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Singapore's productivity and median wage have grown by a third in the last 10 years: Tharman

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Productivity has grown by 2.4 per cent a year for each worker, or 2.8 per cent per work hour - which is the best measure of productivity - over the last 10 years, says Mr Tharman.

Singapore

CONTRARY to the "urban myth" that Singapore has failed in its quest to raise productivity, the nation's productivity and median wage have grown by about a third over the last decade, Senior Minister Tharman Shanmugaratnam has said.

It grew by 2.4 per cent annually for each worker, or by 2.8 per cent per work hour - which is the best measure of productivity - over the last 10 years, translating to a one-third gain, he said.

This meets the country's target of 2-3 per cent of productivity growth per year on average for the last decade.

In turn, median income rose about 32 per cent, after adjusting for inflation, from S$2,900 to S$4,600 in the last decade, added Mr Tharman, who is a candidate for Jurong GRC.

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"That is a story that is not seen elsewhere in the advanced world, and we have to find ways of sustaining that moving escalator that comes from continuous improvement in technology, skills and movement towards better jobs," he said in a 45-minute speech streamed on Facebook on Tuesday afternoon.

There are areas of weakness, he acknowledged, such as in the construction sector, which lags behind other advanced countries by a large margin. However, a major effort is being made to re-gear the construction sector in the coming years and to create good jobs for Singaporeans in the sector, he added.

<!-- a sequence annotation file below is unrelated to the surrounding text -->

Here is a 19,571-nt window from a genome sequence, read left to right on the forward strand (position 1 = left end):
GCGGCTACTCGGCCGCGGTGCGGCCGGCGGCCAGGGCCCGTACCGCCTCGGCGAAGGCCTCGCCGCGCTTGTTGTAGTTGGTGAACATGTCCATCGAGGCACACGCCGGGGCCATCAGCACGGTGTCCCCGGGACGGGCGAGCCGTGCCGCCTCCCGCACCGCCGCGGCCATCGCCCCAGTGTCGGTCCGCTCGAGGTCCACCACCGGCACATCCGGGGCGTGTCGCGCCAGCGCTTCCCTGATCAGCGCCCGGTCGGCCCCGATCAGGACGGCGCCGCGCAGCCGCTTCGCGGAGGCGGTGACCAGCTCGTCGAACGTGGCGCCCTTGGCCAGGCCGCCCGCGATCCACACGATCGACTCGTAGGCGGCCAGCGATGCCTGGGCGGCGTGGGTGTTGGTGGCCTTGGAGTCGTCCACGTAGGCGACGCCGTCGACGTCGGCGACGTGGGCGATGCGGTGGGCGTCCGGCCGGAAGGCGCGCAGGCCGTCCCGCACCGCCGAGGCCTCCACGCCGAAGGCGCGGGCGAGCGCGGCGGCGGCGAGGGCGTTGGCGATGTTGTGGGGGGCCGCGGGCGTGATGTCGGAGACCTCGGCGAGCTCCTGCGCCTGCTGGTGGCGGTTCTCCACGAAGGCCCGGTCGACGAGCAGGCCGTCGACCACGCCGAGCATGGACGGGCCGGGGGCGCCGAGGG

Overall though, this has been a success story, with productivity having increased significantly, placing the Republic in the upper tier of advanced countries in terms of productivity and median incomes, he said.

Mr Tharman also highlighted that the progressive wage model is working, allowing the bottom 20th percentile of the income ladder to see their wages increase by nearly 40 per cent in real terms over the past decade - from S$1,500 a month to S$2,500 a month - and this does not include the Workfare and special employment credits which the government gives to older low-wage workers.

The progressive wage model has already been rolled out to certain sectors, such as those employing cleaners and security guards. The model will eventually be extended to all sectors.

"It is better than a minimum wage, which is only the first step. It is a ladder of skills and wages that helps our lower-income workers move up," Mr Tharman said.

As those doing lower-paid jobs move up the ladder and get higher salaries, it will eventually mean that some costs will go up. "All of us as Singaporeans will have to pay slightly higher costs, but that is a small cost to pay for building a fairer and more equitable society," he emphasised.

An immediate key challenge facing Singapore in the current crisis is keeping the unemployment rate - now at above 3 per cent - from spiralling upwards.

To tackle this, the government has rolled out the Jobs Support Scheme. There is trust in the system and employers trust the government to do the right thing to preserve jobs, he added.

Singaporeans have also been playing their part by skilling themselves over the years, he went on to say.